Tuesday, October 31, 2006

 

Manager Compensations: A Populist Fight with Windmills?

Yesterday’s Swiss newspapers reported the launching of a popular initiative against corporate “rip-off”. A popular initiative is an instrument that allows Swiss citizens to submit a proposal for a constitutional amendment to a popular vote if they manage to collect 100’000 signatures. This “anti-rip-off initiative” proposes, in a nutshell, that the “shareholder democracy” should be strengthened by granting the annual general shareholder meeting (AGM) the right do decide about the total wage bill, bonuses, and other forms of remuneration for mangers and board members. Moreover, executives that occupy a full-time position in the company, but hold other mandates (such as board seats on the boards of other companies) should be obliged to pay a part of this additional income to their principal employer. (NZZ online, October 30, 2006).

What were the reasons for the launching of this initiative? The originator of the initiative Thomas Minder, owner of a small-sized company called Trybol AG, states in an article published in NZZ online october 30, 2006 that he has always been annoyed with the fact that managers pocketed millions in indemnities and compensations, wheras their company announced losses. The immediate reason for the launching, however, Minder says, was the Swissair debacle.

These arguments may seem somewhat bizarre. In fact, excessive executive remunerations are a real problem of corporate governance. However, they concern mainly the shareholders (whose money is paid in excessive salaries) and the other employees of the company (who can consider that it is not justified that they should earn as much as 500 times less than their boss). Hence, the corporate governance problem with excessive remuneration is one of expropriation and agency costs and of distribution of value added. In other words, if a manager of a company is paid too much, this is the problem of the shareholders of that company and of other employees.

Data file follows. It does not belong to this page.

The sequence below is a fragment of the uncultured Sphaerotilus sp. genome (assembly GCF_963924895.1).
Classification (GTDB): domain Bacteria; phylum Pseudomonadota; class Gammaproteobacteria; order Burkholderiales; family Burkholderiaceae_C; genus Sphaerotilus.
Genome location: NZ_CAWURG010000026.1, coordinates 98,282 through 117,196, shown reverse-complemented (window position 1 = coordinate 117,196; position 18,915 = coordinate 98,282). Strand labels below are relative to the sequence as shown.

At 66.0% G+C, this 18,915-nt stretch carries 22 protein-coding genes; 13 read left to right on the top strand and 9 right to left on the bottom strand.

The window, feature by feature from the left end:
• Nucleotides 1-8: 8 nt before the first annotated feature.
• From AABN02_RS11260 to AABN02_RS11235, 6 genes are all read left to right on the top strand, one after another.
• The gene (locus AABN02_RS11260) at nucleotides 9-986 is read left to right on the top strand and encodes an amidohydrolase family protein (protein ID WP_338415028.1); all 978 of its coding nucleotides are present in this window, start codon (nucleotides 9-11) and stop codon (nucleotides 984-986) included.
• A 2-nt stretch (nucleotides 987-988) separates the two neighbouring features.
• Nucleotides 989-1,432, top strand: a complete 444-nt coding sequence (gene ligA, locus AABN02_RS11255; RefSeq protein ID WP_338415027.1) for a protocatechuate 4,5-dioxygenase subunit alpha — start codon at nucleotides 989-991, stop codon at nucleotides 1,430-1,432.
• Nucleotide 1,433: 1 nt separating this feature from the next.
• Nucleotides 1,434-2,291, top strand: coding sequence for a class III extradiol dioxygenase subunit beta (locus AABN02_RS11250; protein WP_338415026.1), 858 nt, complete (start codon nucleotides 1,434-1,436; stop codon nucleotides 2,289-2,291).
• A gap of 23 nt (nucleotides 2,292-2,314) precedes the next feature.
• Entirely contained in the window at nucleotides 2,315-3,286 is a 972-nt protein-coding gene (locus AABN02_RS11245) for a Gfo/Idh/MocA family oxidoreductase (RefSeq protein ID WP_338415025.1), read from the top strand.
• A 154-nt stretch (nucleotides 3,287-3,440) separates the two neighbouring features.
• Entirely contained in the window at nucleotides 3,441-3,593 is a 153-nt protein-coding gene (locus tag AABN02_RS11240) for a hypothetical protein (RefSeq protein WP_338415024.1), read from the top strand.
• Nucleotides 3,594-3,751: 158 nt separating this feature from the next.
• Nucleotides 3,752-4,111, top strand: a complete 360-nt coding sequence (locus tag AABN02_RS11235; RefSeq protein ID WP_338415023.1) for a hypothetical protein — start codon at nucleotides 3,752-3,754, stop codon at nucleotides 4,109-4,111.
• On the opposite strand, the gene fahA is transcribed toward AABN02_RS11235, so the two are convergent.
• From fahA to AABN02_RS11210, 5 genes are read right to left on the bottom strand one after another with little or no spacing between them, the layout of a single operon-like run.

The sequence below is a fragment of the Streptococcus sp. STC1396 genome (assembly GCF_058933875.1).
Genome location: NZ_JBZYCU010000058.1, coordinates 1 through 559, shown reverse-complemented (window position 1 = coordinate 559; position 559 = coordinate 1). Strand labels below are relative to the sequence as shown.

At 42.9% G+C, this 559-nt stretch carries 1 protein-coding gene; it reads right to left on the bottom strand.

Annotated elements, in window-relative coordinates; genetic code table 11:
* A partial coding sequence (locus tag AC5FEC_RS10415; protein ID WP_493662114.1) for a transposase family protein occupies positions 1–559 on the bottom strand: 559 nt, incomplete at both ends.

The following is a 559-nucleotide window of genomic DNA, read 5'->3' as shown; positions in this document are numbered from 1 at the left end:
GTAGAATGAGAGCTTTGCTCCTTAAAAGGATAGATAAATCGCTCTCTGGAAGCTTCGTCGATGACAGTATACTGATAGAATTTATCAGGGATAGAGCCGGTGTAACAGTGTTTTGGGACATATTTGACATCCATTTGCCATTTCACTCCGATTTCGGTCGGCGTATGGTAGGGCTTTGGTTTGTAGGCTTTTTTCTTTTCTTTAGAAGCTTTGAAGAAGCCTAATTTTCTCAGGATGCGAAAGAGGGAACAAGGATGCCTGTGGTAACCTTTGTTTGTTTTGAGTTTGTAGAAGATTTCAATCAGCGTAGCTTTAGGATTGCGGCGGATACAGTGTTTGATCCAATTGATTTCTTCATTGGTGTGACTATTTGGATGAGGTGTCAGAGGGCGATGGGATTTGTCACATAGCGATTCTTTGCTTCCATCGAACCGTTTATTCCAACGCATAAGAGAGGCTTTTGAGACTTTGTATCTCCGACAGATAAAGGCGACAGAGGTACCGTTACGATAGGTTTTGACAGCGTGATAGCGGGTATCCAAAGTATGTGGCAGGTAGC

So, what has the Swiss citizen to do in this? What is her interest in granting shareholders more control over executive remuneration? Of course, one could argue that most Swiss citizens are now shareholders since a part of their pension fund assets are invested in shares, but the real reason is arguably another. In fact, the whole problem boils down to a question of “social justice” or, to put it in a slightly more polemic way, to envy. In fact, people who have troubles to make ends meet (1m persons in Switzerland have a net income of less than 2450.- CHF a month, whereof approximately 200’000 are “working poor”) can just not understand why some people should earn as much whereas the same economic system seems not to be able to pay them a decent salary.

Also, since the 1980s, like in many industrialized countries, the citizens have become used to hear the litany of the importance of saving costs. Not only in the corporate world, but especially in the public sector: social benefits are continuingly reduced in all sectors with the arguments of budgetary discipline and reducing of public debt. The same is true in corporate life: real salaries of “normal” workers have stagnated or even decreased during the largest part of the 1990s. In such a situation, it is hard to understand for John Doe why management salaries should increase by 18% a year and where this money comes from. Since the end of the postwar boom, the sentiment that economics is a zero sum game has been reinforced: if someone gets a larger part of the cake, someone else has to lose. Hence, an increasing ressentiment against excessive salaries.